Most generally the material that you are trying to cut is going to determine what type of blade that you need. A bi-metal blade would be recommended for carbon steels, tool steel, stainless steel, alloyed steels and metal working applications.
A carbon band would be used for wood, plastic, fiberglass, non-ferrous materials and things of that nature. Another factor that comes into play would be the performance levels you are looking to get from your blade, since in some cases you would use a bi-metal over a carbon type blade to get extended wear life.
A broach tooth pattern is a tooth form with a zero degree face angle. This is used in applications where you are cutting cross sections that may vary in size, being narrow in one point and wider in other points throughout the cut. Interrupted types of cuts like pipe, tubing, channel iron and angle iron, or smaller types of cross sections is when a broach tooth should be used.
A posi-tooth pattern has a more aggressive cutting action. This should be used on solid types of materials or very heavy walled materials. Positive tooth face makes for easier chip generation in these types of materials.
When it comes time to select the right number of teeth for an application, keep this rule of thumb in mind:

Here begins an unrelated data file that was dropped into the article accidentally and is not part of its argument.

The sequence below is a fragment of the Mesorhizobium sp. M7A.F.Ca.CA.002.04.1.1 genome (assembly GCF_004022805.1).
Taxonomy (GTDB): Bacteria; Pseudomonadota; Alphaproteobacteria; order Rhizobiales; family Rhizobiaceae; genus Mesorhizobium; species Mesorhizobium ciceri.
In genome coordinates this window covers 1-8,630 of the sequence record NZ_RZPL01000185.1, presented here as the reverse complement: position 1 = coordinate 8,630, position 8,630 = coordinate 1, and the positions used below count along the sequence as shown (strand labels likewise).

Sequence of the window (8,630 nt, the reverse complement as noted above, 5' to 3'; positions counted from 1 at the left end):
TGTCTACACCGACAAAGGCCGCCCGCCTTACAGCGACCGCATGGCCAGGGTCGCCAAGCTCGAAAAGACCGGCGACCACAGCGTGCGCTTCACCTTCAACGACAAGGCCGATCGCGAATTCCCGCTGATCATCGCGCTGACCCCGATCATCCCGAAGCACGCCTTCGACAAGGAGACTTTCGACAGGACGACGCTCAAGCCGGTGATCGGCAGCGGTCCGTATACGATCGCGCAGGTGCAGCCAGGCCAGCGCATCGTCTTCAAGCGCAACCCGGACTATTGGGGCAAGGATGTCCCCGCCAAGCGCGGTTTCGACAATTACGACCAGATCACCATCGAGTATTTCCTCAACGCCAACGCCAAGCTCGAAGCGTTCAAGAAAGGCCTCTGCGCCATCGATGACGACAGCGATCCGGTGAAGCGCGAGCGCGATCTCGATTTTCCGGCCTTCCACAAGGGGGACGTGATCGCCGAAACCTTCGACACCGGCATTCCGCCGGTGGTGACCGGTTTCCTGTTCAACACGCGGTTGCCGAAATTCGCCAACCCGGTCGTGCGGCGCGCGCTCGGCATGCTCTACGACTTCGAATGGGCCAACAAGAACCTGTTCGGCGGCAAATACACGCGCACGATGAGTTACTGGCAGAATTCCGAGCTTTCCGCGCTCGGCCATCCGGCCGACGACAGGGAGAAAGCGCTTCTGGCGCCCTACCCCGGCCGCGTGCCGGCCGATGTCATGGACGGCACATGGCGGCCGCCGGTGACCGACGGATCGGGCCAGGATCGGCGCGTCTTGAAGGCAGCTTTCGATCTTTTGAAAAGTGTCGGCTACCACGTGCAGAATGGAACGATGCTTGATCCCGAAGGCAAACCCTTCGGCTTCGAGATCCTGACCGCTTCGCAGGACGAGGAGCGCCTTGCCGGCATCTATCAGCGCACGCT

The 3-6-9-20 rule is that you should have a minimum of 3 teeth in the work at all times. Having 6 to 9 teeth in the work is the optimum number, but more than 20 is too many. Using this rule of thumb will allow you to get the optimum cutting performance out of your saw blade.
Bandsaw blades have very sharp teeth on them from the milling operation (this is what forms the teeth). Therefore, the teeth need to be honed before you get into production cutting. If you do not break a bandsaw blade in properly, you can damage the tips of the teeth, creating a jagged edge, which will accelerate the wear on the teeth. This will shorten the life of your blade.
To break a bandsaw blade in you should select the correct speed for the material you are cutting, and then reduce your feed pressure by 30-50%. Begin cutting at the reduced feed rate; make gradual increases as you cut 50 to 100 square inches of material; at this point you should be at your normal cutting rate.
A correct band speed achieves a correct shear angle, producing an ideal chip and more efficient cutting. If the band speed is too high, it will allow the band to ride through the material, producing thin chips and wearing the cutting edges of the teeth. If the band speed is lower than recommended, the tooth tries to take chunks of material, causing stress on the tooth, possible breakage or stalling in the work piece.
Identify the material you are cutting, locate it or material close to the same characteristics on the band speed chart and adjust speed accordingly.